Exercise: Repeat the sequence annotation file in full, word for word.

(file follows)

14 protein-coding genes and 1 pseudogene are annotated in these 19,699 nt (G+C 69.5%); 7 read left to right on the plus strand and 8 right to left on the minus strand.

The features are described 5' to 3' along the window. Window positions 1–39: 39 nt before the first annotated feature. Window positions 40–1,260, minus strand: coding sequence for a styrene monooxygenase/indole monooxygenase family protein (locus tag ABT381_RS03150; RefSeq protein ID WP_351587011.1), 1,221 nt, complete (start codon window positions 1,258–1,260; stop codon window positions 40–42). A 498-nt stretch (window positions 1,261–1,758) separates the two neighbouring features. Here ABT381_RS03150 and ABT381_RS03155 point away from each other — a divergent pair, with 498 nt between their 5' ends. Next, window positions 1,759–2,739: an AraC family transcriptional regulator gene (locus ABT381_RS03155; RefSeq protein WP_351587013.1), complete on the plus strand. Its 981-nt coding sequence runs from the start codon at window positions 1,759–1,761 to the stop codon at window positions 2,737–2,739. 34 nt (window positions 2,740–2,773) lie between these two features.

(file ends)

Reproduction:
14 protein-coding genes and 1 pseudogene are annotated in these 19,699 nt (G+C 69.5%); 7 read left to right on the plus strand and 8 right to left on the minus strand.

The features are described 5' to 3' along the window. Window positions 1–39: 39 nt before the first annotated feature. Window positions 40–1,260, minus strand: coding sequence for a styrene monooxygenase/indole monooxygenase family protein (locus tag ABT381_RS03150; RefSeq protein ID WP_351587011.1), 1,221 nt, complete (start codon window positions 1,258–1,260; stop codon window positions 40–42). A 498-nt stretch (window positions 1,261–1,758) separates the two neighbouring features. Here ABT381_RS03150 and ABT381_RS03155 point away from each other — a divergent pair, with 498 nt between their 5' ends. Next, window positions 1,759–2,739: an AraC family transcriptional regulator gene (locus ABT381_RS03155; RefSeq protein WP_351587013.1), complete on the plus strand. Its 981-nt coding sequence runs from the start codon at window positions 1,759–1,761 to the stop codon at window positions 2,737–2,739. 34 nt (window positions 2,740–2,773) lie between these two features.